Mr_Frosty likes this.
  13. krakowiak6

    krakowiak6 Occasional commenter

    So what are all the proper English degree holders with a PGCE in English going to do then? A TEFL course lasts just one month and is pretty easy to pass (I did mine in 1995) but a degree in English is 3 years and the PGCE 1 year. I thought you said China takes their education system very seriously!
     
  14. Mr_Frosty

    Mr_Frosty Established commenter

    I also know of another guy in China, with no degree or TEFL certificates - they simply have forged documents bought in Thailand and they've had no problems finding jobs and getting a visa. I wouldn't have thought it was worth the risk but from their experience it seems there is very little risk at all of being caught.
     
  15. february31st

    february31st Established commenter

    The Chinese parents take education very seriously, unfortunately the private schools are just for profit. As long as there is a white monkey dancing in front of the class that is all that matters to school owners. Take a look at the numbers of teachers with iPGCE working in China.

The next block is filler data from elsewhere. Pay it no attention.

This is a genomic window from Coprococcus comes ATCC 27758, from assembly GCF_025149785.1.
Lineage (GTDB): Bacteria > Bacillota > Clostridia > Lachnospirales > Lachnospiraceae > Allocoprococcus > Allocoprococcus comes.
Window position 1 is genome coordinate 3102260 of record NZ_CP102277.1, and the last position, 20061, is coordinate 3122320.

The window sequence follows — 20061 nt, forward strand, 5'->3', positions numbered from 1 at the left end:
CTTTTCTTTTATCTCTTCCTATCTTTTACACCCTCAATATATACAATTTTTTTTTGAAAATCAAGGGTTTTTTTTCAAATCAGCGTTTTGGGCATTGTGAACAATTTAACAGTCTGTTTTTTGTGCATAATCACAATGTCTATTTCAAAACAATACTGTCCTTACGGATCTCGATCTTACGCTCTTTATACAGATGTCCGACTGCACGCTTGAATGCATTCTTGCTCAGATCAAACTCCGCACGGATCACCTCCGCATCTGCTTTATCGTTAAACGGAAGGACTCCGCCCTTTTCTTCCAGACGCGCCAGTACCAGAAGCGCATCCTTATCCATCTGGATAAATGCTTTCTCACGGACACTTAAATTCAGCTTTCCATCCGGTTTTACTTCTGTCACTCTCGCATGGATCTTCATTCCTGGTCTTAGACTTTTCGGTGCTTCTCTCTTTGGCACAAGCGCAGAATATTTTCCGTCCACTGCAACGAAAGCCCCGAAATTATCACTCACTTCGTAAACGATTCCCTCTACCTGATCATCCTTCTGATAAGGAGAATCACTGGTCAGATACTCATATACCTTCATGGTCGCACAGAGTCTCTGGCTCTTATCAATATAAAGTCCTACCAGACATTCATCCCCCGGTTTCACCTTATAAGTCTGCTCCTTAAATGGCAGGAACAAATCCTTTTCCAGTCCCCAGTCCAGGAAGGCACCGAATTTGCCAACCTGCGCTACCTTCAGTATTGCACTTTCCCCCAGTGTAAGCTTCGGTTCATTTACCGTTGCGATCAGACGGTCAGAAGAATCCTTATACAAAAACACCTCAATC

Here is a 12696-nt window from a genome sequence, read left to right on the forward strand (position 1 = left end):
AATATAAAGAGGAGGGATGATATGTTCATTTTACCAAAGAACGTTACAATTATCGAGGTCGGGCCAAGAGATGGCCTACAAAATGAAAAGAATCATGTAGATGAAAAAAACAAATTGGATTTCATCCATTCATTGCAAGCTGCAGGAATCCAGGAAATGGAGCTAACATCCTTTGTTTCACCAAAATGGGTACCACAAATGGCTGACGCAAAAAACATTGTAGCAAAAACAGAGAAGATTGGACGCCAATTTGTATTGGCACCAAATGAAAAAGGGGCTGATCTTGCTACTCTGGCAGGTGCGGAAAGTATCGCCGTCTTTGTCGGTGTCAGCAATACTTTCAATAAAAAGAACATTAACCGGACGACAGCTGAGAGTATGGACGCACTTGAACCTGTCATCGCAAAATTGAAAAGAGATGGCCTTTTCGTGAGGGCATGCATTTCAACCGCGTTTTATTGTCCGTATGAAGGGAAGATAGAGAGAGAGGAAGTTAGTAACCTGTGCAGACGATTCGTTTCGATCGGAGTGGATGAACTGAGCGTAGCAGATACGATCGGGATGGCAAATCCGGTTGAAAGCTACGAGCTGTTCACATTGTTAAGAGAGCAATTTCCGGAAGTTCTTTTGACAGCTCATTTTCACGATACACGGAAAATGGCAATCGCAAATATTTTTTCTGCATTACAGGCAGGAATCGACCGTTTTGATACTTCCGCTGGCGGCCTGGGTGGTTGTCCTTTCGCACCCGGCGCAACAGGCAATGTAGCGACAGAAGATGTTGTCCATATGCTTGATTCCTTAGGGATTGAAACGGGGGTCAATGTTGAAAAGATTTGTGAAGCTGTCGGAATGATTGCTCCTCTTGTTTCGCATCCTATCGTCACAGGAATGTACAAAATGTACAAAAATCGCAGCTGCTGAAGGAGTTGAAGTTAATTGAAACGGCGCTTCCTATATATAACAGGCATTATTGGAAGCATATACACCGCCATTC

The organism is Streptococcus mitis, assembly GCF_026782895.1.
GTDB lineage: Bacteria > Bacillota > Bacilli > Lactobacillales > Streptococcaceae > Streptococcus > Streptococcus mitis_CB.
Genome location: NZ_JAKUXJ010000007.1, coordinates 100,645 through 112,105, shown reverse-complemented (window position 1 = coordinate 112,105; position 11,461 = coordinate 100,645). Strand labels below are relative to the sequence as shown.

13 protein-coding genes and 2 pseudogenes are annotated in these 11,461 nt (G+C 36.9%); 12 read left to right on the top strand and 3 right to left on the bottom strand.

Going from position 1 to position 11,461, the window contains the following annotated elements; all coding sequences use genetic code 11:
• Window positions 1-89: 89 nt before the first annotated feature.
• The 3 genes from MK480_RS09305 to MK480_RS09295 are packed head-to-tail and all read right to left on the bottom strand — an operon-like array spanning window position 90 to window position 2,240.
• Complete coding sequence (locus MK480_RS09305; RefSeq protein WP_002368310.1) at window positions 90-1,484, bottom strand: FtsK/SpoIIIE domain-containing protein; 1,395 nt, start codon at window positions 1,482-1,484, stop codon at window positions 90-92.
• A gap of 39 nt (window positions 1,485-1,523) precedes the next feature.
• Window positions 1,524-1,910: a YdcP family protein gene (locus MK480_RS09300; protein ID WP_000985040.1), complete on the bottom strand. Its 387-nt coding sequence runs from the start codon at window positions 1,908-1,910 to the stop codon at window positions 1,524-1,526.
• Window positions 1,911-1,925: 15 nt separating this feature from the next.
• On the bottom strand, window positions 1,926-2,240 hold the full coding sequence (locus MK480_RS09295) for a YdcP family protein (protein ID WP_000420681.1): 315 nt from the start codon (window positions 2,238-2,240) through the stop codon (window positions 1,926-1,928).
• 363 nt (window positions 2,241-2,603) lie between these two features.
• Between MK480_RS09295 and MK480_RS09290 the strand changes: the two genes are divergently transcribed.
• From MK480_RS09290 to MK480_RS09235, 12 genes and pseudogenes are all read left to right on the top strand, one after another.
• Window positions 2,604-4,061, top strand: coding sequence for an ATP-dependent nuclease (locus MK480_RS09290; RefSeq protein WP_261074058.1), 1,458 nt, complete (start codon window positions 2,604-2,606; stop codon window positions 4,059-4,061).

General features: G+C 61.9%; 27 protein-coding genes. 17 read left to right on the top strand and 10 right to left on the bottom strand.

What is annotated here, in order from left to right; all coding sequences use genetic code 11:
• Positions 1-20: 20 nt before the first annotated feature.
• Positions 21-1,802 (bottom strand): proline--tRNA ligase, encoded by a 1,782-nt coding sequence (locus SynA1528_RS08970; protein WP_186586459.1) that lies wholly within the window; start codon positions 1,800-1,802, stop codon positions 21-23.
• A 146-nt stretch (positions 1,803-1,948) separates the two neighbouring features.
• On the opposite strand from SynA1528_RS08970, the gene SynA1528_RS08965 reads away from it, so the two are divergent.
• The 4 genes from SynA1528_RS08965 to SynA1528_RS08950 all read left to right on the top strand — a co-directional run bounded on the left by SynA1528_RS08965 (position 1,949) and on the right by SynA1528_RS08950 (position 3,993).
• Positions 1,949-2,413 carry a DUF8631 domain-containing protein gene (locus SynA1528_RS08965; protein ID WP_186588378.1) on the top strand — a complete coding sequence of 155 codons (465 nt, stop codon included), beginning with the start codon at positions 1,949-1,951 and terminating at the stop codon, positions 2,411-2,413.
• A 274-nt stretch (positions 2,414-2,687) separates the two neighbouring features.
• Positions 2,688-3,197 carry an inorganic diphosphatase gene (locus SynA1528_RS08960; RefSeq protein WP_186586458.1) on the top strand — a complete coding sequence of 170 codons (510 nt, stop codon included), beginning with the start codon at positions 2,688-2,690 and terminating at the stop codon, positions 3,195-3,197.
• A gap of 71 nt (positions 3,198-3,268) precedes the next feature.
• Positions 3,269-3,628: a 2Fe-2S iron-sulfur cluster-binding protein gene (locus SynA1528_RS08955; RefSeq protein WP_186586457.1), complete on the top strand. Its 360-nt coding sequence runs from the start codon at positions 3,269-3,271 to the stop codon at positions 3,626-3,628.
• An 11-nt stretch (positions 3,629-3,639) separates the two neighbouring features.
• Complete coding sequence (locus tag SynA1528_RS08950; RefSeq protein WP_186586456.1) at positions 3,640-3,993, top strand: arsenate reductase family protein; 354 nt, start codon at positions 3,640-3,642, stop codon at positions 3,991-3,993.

One news paper article pointed out that only a third of teachers in China would be issued a work visa if the regulations were followed.

    Last year several thousand TEFL instructors were rounded up and deported from China for having no or forged qualifications, some got to spend a few days in a police station. Just read the local and state papers for details of all the illegal activities so called teachers have been up to this year.

    You can earn 5000rmb for reporting a fake teacher to the authorities here in Shanghai.
     
    Last edited: Sep 11, 2019

Share This Page